Section sponsored by Manitowoc Foodservice

NRA Names New Lobbying Chief
When there's an issue to be wrangled, fought or championed by the National Restaurant Association, look for Scott DeFife to be at the forefront. DeFife has been named executive v.p., policy and government affairs, spearheading the association's federal and state legislative and lobbying efforts. DeFife formerly led government affairs at the Securities Industry and Financial Markets Association; Capitol Hill newspaper The Hill cited him as one of the "best lobbyists in the business for America's business trade associations."

DeFife assumes a key leadership role overseeing government affairs, public policy and advocacy communications for the 90-year-old association. The NRA represents more than 35,000 members and their 380,000 restaurants worldwide.


Section sponsored by Manitowoc Foodservice

Food-Safety Conference Nears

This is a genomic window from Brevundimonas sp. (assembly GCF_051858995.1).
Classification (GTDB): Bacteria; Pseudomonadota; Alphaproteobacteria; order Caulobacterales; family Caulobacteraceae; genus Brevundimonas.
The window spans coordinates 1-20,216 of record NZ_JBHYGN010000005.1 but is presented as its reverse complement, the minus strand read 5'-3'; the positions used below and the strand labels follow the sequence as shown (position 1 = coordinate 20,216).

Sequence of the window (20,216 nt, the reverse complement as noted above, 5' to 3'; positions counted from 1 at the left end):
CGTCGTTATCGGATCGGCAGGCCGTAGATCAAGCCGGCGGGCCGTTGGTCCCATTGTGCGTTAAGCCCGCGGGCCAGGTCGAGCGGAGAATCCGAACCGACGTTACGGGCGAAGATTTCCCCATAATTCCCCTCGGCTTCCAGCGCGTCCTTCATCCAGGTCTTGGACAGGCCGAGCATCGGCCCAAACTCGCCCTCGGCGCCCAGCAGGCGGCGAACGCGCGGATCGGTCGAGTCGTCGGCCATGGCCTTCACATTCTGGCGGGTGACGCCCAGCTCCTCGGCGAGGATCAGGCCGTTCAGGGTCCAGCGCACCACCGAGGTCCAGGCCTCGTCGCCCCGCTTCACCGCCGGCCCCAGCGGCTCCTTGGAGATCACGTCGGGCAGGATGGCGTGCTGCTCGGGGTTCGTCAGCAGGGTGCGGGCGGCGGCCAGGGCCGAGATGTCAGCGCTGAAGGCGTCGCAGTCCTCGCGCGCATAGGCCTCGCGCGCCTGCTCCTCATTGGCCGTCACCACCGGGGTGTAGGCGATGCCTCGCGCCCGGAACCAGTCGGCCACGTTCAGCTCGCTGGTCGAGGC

Regulatory concerns across the foodservice spectrum come down to one thing: safety. The Food Safety Education Conference, March 23-26 in Atlanta, will zero in on foodborne illnesses to provide professionals with the tools needed to educate and empower consumers about safer food-handling behaviors. Among the workshops at the conference, hosted by the U.S. Department of Agriculture/Food Safety and Inspection Service and NSF Int'l., are two examining the role of social media—such as Twitter and Facebook—to communicate food safety in a crisis situation. Hazard Analysis and Critical Control Point Manager Certification courses and an exam also are offered. Info is available at www.fsis.usda.gov/Atlanta2010.